Any bipartisan agreement that our badly broken food system is in dire need of repair is a step in the right direction, and so thank you and congratulations to the Democrats and Republicans in the House and Senate who voted to pass the Food Safety bill yesterday. However, I think it will take a while for any sort of change, and funding will depend upon next year's Republican controlled House.
Currently, a thrice-daily activity -- eating -- is fraught with the potential dangers of illness, pai, and even death. According to the latest Center For Disease Control (CDC) estimates, each year 40 million people suffer from food related illnesses, resulting in 128,000 hospitalizations and 3,000 deaths.
We suffer financially as well. A recent report from Georgetown University estimates the cost of those food-related illnesses to be $152 billion annually. It seems beyond dispute that we need to overhaul the way food is handled and distributed in America, and the most positive thing about this bill is that both sides of the aisle agree.
Until the late 1800s, there were no government agencies to regulate food safety on any level. At that time there were few foods being imported and no large factory farms, but there were still plenty of inherent dangers at mealtime. In the days before refrigeration, putrefaction of many foods was commonplace, and suppliers were dumping a variety of chemicals into the food supply to prevent or cover up the decay. In 1906, the first Food and Drugs Act was passed -- banning interstate shipment of those potentially harmful rations, and the USDA Bureau of Chemistry (now the FDA) was created to enforce the law. (Dr. Harvey Washington Wiley, the chemist hired as head of the new organization, quit in 1912 when he could no longer take all of the bureaucracy. He spent the rest of his life as an activist attacking government food policy, and as head of the Good Housekeeping Research Institute, advocating for pure food and drugs).
In terms of the globalization of the food system, importers will now be required to "perform food safety verification activities" to ensure that "imported foods are as safe as those manufactured in the United States," and inspections are set to double in 2012. However, importers who are currently complying with "existing seafood, juice and low-acid canned food* regulations are exempted," which seem like a dangerously free inspection pass to some of the biggest suppliers.
On the domestic front, there is also funding for increased inspections of food related facilities. This sounds excellent until you read the bill and realize that it means an inspection of a "high risk facility" only once in up to five years after the bill is passed into law, and only once every three years thereafter. In our very recent history, we have had severe food related illnesses and deaths from consuming, among other items, peanut butter and eggs. We learned that the filthy, contaminated plants that were responsible had either never been inspected, or perhaps had been looked at and even cited for multiple violations, but not revisited. It is shocking to realize that these potentially toxic plants were left unmonitored, but not all that comforting to know that now they will be checked only once in up to the next five years. This severely limited inspection schedule is a compromise -- the original House bill called for once a year inspection of high-risk facilities. By the way, a facility considered "low risk" is to be inspected once in up to seven years.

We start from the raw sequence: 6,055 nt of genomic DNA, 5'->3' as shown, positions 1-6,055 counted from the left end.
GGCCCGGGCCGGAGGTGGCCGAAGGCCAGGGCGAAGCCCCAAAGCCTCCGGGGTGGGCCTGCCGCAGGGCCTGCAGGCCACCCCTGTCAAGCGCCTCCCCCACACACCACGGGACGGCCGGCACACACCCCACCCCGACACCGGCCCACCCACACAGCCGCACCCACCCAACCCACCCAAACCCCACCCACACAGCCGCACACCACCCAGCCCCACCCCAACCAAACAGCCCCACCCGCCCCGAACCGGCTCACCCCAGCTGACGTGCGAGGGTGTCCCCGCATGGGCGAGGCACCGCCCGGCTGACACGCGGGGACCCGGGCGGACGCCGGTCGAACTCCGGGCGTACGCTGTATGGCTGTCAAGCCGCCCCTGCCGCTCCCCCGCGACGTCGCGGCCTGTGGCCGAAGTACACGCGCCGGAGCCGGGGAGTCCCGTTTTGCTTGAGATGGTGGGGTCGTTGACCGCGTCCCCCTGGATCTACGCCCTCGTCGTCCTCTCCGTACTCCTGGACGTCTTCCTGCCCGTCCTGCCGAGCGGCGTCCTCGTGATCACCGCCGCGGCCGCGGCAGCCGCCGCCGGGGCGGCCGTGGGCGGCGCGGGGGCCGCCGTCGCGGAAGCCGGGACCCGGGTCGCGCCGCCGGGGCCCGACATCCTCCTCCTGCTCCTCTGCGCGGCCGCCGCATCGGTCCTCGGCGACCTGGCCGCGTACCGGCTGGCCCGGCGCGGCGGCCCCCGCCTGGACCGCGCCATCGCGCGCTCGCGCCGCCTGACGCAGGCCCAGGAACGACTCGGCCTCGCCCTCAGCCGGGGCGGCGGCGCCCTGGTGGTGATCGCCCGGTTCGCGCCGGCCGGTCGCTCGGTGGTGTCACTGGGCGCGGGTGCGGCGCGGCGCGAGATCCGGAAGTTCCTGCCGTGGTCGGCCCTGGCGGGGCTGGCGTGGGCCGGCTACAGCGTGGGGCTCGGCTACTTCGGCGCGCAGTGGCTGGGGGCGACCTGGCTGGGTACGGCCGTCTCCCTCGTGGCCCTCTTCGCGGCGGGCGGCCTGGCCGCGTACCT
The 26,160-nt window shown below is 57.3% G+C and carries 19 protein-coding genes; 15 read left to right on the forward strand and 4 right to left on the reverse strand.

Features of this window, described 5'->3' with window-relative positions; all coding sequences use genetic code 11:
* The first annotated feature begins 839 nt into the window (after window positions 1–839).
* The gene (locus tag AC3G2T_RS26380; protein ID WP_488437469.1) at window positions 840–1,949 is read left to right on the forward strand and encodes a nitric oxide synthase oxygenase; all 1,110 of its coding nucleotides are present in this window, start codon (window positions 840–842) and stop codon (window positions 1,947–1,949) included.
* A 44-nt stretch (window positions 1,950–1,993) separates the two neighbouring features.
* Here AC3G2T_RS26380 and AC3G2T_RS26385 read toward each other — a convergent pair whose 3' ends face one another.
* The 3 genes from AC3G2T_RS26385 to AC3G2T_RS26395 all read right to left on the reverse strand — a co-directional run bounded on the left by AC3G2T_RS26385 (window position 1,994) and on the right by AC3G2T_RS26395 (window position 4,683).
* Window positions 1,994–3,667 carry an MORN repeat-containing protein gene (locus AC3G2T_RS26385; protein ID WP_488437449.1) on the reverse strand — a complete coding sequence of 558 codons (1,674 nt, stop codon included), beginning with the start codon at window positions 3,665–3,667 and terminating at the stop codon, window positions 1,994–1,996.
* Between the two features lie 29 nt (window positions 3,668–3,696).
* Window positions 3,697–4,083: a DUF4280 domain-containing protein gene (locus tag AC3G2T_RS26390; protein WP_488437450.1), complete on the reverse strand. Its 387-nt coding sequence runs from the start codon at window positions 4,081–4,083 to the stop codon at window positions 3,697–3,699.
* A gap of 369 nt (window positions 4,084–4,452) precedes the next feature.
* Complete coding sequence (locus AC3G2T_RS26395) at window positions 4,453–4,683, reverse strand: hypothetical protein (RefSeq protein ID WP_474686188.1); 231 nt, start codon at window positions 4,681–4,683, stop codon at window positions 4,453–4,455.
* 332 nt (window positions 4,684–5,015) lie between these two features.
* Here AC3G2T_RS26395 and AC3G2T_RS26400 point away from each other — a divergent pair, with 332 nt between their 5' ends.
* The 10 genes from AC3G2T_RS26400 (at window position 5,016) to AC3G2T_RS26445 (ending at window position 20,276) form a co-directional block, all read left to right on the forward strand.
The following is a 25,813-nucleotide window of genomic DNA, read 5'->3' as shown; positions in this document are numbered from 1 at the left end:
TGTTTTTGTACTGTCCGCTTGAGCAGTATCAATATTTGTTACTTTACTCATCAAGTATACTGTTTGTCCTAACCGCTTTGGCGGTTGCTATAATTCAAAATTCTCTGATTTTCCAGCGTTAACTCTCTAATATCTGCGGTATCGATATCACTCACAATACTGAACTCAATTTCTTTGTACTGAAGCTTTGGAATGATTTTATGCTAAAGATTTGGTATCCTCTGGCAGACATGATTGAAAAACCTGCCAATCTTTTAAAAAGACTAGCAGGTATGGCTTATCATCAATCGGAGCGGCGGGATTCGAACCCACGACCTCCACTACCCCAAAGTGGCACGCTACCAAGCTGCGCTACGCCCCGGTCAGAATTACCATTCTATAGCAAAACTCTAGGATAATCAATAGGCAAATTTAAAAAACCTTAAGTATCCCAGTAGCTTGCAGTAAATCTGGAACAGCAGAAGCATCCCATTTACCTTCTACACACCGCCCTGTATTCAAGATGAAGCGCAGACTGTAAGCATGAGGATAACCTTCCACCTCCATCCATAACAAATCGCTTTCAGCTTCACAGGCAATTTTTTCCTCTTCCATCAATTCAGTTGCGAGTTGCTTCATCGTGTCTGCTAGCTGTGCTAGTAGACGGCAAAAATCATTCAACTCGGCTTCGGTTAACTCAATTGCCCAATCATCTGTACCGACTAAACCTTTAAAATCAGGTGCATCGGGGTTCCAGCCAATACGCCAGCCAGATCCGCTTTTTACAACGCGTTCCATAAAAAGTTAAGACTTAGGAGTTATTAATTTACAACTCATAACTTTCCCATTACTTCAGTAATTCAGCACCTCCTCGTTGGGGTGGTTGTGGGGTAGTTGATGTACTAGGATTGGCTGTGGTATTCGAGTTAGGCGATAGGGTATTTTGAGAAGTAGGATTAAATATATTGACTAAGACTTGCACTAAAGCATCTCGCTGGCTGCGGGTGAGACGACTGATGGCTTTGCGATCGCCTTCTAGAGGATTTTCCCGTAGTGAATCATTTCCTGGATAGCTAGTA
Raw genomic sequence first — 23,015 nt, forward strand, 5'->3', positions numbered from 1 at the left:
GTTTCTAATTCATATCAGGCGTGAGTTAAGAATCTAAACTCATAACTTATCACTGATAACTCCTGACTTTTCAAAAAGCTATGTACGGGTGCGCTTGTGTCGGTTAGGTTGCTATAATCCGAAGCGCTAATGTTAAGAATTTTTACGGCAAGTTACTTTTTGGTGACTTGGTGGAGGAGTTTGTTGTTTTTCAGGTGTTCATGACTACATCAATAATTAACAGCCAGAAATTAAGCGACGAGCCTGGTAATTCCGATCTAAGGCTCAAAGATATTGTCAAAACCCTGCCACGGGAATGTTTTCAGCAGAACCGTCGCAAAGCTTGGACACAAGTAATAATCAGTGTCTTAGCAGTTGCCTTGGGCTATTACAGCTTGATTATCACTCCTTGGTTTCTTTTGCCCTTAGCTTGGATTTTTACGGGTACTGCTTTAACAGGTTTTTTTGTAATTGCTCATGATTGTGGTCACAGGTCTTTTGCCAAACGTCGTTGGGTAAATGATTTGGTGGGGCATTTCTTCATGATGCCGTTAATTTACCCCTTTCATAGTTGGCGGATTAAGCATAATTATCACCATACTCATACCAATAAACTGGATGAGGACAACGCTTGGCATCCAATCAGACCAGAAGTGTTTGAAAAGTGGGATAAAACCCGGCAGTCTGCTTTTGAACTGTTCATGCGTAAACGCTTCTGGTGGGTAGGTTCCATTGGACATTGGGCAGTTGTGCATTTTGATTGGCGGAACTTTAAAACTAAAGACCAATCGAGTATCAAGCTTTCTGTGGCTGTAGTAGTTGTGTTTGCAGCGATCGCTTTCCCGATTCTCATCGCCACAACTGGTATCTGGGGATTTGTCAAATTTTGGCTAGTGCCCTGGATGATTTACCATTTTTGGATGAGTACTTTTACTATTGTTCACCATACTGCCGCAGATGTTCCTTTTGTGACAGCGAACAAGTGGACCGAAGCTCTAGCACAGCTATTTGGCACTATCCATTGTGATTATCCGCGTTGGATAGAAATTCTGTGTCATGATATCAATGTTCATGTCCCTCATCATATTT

The FDA will now be allowed to do a mandatory recall of tainted food "when a company fails to voluntarily recall the contaminated product upon FDA's request." Although a company not complying with a mandatory recall is rare, if it should occur, how many people will become ill or even die during that time lapse? Why not give the FDA immediate and primary authority over a poisoned food supply?
In 1931, the FDA was separated from the USDA. That is why the name of this bill is The FDA Food Safety Modernization Act. It only affects that agency, which is responsible for the safety of cosmetics, drugs, tobacco and all food except animal foods. Last year Cargill's American Chef's Selection Angus Beef Patties were so infected with E.coli bacteria that a children's dance instructor became paralyzed after consuming some of the meat. As it turned out, the patties contained ground beef from Nebraska, Texas, South Dakota and Uruguay, some of which had been treated with ammonia to reduce the numbers of bacteria to non-detectable levels. (Michael Moss. "E.Coli Path Shows Flaws in Beef Inspection," New York Times, October 4, 2009).
The ammonia trick is reminiscent of 1906, before there were any food laws, and the year a Meat Inspection Act was passed in addition to the Food and Drug act. Perhaps the most important question is how will the safety of our meat and poultry be improved in 2011? Maybe not at all.
A bill called The Food Safety Act should touch on every aspect of our national food safety problems, and do so from a position of strength and empowerment. Hopefully this is a step towards getting that sort of legislation passed. Right now, a nation hungry for change has been given half a loaf of factory-produced white bread, with all the health benefits that implies.
*Foods that contain too little natural acid to prevent botulism unless adequately processed are termed low-acid, for example, canned beans.
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